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LIC Shares Plummet Below Rs 675, Down 29% From Issue Price; Govt ‘Concerned’

Since listing, LIC shares have stayed below the issue price.

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2 min read
LIC Shares Plummet Below Rs 675, Down 29% From Issue Price; Govt ‘Concerned’
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Woes for Life Insurance Corporation's stocks continued as prices crashed to below Rs 675 per share, with the 30-day anchor lock-in set to end on Monday, 13 June.

As the stock price falls for the 10th consecutive trading day, LIC has lost Rs 1.2 lakh crore in market capitalisation since its initial listing on 17 May.

The insurance giant’s shares fell to an all-time intra-day low of Rs. 673, and was trading at Rs 673.70, almost 5 percent lower than Friday’s record low close of Rs 709.70.

Anchor investors, who collectively bought almost 59.3 million shares before the IPO opened for subscription, are high-profile institutional investors and will be allowed to sell their shares in the open market from Monday.

An anchor investor commits to holding their share for a particular period after a stock is listed, are allotted shares before retail and other investors are allowed to purchase shares.
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With the stock down almost 29 percent lower than its issue price of Rs 949, the government on Friday, 10 June expressed its concern about the drop in valuation, calling it a temporary ‘blip’ and said that LIC’s management will analyse various factors and raise shareholders’ value.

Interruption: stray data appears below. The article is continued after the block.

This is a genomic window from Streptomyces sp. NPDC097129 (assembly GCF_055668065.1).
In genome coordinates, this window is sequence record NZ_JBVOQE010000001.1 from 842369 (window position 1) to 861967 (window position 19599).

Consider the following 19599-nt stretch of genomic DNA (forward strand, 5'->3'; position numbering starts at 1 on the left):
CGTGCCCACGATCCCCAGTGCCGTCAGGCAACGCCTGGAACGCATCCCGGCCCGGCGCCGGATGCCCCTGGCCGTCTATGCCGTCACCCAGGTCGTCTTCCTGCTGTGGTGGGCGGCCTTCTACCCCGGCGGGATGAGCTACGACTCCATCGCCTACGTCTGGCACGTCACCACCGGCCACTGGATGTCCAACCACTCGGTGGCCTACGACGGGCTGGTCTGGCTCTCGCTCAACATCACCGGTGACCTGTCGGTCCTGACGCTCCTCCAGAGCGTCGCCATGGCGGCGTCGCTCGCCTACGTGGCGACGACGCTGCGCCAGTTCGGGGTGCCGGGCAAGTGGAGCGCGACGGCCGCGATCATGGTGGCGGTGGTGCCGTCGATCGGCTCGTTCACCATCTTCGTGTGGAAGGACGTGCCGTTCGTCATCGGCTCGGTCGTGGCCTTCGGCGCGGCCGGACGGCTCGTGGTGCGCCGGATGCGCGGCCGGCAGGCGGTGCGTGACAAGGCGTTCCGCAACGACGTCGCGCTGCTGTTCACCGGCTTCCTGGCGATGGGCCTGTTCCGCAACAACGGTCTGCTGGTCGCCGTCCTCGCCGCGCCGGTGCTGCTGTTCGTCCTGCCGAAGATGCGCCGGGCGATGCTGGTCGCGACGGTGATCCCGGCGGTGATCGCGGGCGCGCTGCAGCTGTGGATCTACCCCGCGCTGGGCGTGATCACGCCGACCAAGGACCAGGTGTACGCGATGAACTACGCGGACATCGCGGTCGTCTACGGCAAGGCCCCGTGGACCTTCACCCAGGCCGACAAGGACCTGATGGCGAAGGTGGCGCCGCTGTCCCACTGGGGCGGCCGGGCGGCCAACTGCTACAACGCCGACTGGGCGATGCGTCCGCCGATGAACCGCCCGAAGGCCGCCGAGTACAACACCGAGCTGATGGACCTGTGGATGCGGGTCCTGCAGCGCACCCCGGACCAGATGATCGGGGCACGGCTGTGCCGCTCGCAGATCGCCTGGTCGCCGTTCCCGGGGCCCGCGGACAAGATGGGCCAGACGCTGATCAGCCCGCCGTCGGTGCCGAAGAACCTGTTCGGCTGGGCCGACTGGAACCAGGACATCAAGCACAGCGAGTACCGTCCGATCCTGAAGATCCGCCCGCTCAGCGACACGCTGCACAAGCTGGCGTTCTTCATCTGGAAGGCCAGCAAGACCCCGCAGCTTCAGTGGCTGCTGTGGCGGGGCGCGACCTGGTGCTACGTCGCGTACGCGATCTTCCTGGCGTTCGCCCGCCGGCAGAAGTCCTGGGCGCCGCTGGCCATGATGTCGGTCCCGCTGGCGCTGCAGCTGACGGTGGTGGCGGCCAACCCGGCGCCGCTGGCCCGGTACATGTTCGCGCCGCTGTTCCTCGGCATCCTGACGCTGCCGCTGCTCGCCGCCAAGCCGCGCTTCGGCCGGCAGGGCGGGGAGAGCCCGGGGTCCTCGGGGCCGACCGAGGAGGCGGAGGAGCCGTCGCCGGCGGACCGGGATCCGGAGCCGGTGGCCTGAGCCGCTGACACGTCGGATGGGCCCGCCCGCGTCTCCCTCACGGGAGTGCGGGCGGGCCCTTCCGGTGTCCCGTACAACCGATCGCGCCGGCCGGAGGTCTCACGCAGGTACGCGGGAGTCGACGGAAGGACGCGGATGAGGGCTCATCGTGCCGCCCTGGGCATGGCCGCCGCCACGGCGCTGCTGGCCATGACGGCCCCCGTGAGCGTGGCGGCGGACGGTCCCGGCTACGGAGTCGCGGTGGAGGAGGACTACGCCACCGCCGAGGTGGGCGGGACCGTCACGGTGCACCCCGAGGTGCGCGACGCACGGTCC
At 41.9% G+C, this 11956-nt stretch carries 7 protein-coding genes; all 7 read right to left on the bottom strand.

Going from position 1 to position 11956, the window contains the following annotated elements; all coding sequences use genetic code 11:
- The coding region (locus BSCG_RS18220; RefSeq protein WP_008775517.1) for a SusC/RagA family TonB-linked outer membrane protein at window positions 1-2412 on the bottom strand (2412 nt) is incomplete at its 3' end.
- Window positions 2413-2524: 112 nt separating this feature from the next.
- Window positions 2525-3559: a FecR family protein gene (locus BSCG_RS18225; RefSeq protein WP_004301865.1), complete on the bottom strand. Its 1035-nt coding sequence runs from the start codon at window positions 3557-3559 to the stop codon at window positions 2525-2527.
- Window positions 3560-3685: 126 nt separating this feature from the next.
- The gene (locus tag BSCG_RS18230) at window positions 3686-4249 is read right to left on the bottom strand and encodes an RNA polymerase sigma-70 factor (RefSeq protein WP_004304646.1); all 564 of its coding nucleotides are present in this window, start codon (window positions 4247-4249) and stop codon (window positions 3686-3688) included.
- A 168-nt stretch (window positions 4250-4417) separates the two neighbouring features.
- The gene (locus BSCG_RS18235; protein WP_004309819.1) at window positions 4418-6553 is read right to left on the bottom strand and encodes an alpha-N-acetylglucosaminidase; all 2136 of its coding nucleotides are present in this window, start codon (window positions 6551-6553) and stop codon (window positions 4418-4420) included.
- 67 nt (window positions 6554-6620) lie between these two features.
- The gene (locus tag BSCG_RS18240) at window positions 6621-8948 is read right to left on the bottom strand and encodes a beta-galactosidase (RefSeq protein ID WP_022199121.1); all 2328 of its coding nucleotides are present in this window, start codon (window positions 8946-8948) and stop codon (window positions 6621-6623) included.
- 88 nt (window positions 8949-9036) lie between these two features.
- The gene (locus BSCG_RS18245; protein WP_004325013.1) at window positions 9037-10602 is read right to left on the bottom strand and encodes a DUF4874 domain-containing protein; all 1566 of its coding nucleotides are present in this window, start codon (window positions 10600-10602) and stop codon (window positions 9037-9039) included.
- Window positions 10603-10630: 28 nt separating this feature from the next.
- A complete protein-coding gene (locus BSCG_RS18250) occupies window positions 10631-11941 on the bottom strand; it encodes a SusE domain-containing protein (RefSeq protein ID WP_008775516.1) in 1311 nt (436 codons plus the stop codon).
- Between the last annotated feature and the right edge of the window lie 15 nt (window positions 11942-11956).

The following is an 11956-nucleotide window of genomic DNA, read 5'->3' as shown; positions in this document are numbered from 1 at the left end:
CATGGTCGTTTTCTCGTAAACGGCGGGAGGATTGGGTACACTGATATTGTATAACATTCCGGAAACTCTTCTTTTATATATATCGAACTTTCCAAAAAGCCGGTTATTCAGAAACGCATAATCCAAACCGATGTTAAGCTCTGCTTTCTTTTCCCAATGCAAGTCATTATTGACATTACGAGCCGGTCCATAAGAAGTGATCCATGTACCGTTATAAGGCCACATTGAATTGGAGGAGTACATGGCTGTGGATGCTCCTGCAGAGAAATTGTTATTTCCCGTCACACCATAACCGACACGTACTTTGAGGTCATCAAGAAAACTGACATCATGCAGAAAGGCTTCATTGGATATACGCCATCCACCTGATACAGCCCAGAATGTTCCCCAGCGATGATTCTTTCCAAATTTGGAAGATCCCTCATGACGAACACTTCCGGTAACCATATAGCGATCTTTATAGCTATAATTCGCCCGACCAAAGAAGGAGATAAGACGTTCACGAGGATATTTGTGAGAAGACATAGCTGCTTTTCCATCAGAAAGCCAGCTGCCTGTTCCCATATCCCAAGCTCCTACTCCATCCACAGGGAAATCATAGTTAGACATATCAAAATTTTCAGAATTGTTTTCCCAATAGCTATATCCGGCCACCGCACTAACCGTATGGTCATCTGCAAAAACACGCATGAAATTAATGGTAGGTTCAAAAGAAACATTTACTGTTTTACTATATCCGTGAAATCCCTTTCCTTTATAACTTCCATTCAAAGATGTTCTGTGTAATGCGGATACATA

"We are very concerned about the temporary blip in LIC share price. People will take time to understand (the fundamentals of) LIC. LIC management will look into all these aspects and raise the shareholders' value."
Tuhin Kanta Pandey, Secretary, Department of Investment and Public Asset Management (DIPAM)

Since the day of listing, LIC shares have remained below the issue price and had touched a low of Rs 708.70 and a high of Rs 920.

The government had garnered about Rs 20,500 crore through sale of 3.5 per cent stake in LIC via an IPO last month.

India's largest Initial Public Offering ever at Rs 21,008 crore, was subscribed to 2.95 times, with the government lowering the planned dilution from 5 percent to 3.5 percent due to adverse market conditions.

Moreover, LIC's valuation was drastically reduced from earlier estimates of Rs 12 trillion to just Rs 6 trillion.

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